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Self-weight in CREO Simulate

luiz.hnm
7-Bedrock

Self-weight in CREO Simulate

Greetings! I would like to know if the self-weight of the simulated component needs to be inserted as a load or does it insert it automatically. For example, to calculate the displacement in a beam, would i need to input the weight of the beam as a load? I'm trying to simulate a beam and compare with hand calculations (verification), but I can't get an agreement between the results.

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Correct, by default there is no self-weight loading. Can you screenshot your CREO boundary conditions on the beam and show us the textbook model of the beam you are trying to correlate?

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13 REPLIES 13

Creo of course knows the mass, but it does not know the direction nor the amount of gravitational acceleration until you tell it.

Add the appropriate gravity load to your load set.

Thank you for the answer! Therefore, if I don't add the gravitational load, the mass won't interfere with the simulation?

Correct, by default there is no self-weight loading. Can you screenshot your CREO boundary conditions on the beam and show us the textbook model of the beam you are trying to correlate?

Thank you again for the answer! 

To try to simulate the supports correctly, I chose to add holes in a 1100mm beam. As the holes are 50mm from the edges, the distance between them is 1000mm. After that, I applied the constraints represented in the image below, to make it similar to the calculation performed. However, for a diameter of 25mm I even achieved a good result, but when I increased it to 50mm the values ​​were very different, which made me think it was just a coincidence.

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Ok, I see the issue. Your constraints are also stopping rotation, so it is not a simply supported beam. You can use the PIN constraint from the menu to allow rotation on the left hole, but the right end that is also free in X is a bit more complex with the hole method.  This PIN constraint does not correctly represent the local contact stresses of a pin, but should give you pretty close to a simply supported beam situation. On the right end you need to create a point at the center of the hole and constrain that instead. Then add a rigid to tie that point to the inside surface of the hole. Finally a constrain must be attached to an element so make a dummy spring from the constrained center point connected to ground (or some other point on an element or constraint) with a small stiffness like 1N/mm.  The larger you make the hole the less this represents the correct beam geometry from the textbook. Also, keep in mind that textbooks do not consider the Poisson's ratio effect. In your material set Poisson's ratio to 0 (zero) to better match textbook.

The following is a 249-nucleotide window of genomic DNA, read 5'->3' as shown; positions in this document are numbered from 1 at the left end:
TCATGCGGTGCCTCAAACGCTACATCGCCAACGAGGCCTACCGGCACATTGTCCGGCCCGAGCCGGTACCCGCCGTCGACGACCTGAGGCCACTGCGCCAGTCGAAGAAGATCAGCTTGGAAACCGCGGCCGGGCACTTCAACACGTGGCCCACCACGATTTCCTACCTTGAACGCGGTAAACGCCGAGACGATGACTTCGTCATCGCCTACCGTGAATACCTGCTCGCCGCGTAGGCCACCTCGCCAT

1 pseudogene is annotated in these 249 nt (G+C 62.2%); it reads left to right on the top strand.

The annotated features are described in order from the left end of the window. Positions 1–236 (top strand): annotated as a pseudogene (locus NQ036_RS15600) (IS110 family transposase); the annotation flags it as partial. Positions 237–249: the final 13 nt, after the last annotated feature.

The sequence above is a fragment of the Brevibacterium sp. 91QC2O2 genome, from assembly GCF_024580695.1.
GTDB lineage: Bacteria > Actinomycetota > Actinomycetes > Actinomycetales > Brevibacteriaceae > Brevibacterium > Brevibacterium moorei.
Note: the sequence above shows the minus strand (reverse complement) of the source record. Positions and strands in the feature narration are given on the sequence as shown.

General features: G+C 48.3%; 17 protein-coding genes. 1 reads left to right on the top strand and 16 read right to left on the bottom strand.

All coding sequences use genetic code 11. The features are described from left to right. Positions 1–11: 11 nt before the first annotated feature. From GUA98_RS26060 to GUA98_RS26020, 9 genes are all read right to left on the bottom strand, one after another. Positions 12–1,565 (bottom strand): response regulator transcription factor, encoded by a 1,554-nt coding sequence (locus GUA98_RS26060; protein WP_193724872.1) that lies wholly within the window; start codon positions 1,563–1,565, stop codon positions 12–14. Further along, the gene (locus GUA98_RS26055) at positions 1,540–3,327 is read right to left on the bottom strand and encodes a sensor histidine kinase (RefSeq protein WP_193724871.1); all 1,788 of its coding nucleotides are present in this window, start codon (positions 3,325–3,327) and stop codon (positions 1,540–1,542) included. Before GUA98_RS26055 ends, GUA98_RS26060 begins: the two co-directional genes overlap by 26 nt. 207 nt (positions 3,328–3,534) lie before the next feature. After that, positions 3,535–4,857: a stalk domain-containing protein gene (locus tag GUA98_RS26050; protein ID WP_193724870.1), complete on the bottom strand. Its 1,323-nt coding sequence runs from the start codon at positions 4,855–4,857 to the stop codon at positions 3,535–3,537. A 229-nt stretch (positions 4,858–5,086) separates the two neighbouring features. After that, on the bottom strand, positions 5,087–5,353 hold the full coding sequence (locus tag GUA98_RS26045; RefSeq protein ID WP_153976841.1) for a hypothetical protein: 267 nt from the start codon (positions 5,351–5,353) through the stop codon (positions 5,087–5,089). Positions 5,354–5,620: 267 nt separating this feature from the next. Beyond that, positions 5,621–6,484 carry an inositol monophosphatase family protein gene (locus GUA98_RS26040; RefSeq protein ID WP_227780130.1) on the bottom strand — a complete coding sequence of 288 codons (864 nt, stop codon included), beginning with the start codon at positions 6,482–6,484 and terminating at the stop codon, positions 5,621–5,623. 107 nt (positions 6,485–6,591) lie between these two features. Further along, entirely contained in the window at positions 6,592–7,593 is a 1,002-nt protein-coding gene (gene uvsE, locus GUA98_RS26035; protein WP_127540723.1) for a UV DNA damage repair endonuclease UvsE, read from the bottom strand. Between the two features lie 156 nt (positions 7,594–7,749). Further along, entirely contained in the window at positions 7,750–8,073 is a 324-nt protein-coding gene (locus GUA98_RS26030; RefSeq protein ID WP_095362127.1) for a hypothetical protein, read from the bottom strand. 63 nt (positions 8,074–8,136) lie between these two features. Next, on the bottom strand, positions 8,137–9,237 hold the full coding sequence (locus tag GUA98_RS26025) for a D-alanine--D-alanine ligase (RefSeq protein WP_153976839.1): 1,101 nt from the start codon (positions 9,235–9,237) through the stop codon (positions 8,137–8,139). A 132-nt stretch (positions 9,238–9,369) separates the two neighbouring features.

Another way to do simply supported is to not have holes, have the correct beam length and constrain the bottom end edges. In this case your constraints would have been correct since now the edge can rotate like a pin. The issue with that way is there is a stress singularity at the edge.

 

It is a bit confusing when constraining a 3d surface that the rotational DOFs are shown in the dialog. Those are ignored because there is no rotational DOF. When constraining a single point, all 6 DOF are considered in the dialog. When constraining a straight edge, after constraining 3 translations there is only one rotational DOF that can be considered (around the "axle" of the straight line) It would be nice if Creo automatically greyed out the unconsidered DOF options to make it clearer.

 

Please also look in Creo help for the Simulation Verification Guide.

There you will find many examples for verifying Creo simulate regarding beams under varying conditions. There is also explanations of this Poisson's ratio issue as well as the singularities that might be created.

When installing Creo you can also choose an option to also install the verification models.

For my version they are in the folder C:\Program Files\PTC\Creo 10.0.2.0\Common Files\applications\simulate\ms_verf\.

This will allow you to open the actual model used as well as open the result files to see the plots.

 

 

 

 

Best regards! I tested something similar some time ago (PDF attached).

 

PS: the verification models xxx.mdb are only for MECHANICA? 🤔

Creo 10 has the part files and then the study result folders.

It is nice when users start with trying to understand the fundamentals. On the old hardware/software systems we were forced to simplify and use fundamentals but the modern capabilities makes it too easy to skip those baby steps.

SweetPeasHub_0-1700145698440.png

 

 

 Nice! 

Yes, I'm trying to understand the fundamentals, so I can make simulations more responsibly.

luiz.hnm
7-Bedrock
(To:skunks)

Very cool, thank you for share this with us!

 

I understand, thanks for all the help!

Therefore, after I input the pin constraint, and the point with rigid link with the other hole, should I input a constraint to the point too? 

I don't understand the "dummy spring", what is it?

And thanks for the tips about Creo don't automatically greyed out the unconsidered DOF options! It's clearer to me now how it works.

The .pdf below show the new results. An error of 9% was obtained.

 

Hi,

You use Bernoulli's theory

Bernoulli.png

Simulate uses Timoshenko beam (Example attached), that is more accurate

Bernoulli.png

Thanks @skunks . I knew Creo Simulate was more accurate than 8% with beams and was looking around trying to find the more accurate beam hand calculations. I did not remember about Timoshenko, but that was the kind of answer I was expecting this to be. If I had looked closer at the Creo verification guide, it is all there.

SweetPeasHub_0-1700228109052.png

 

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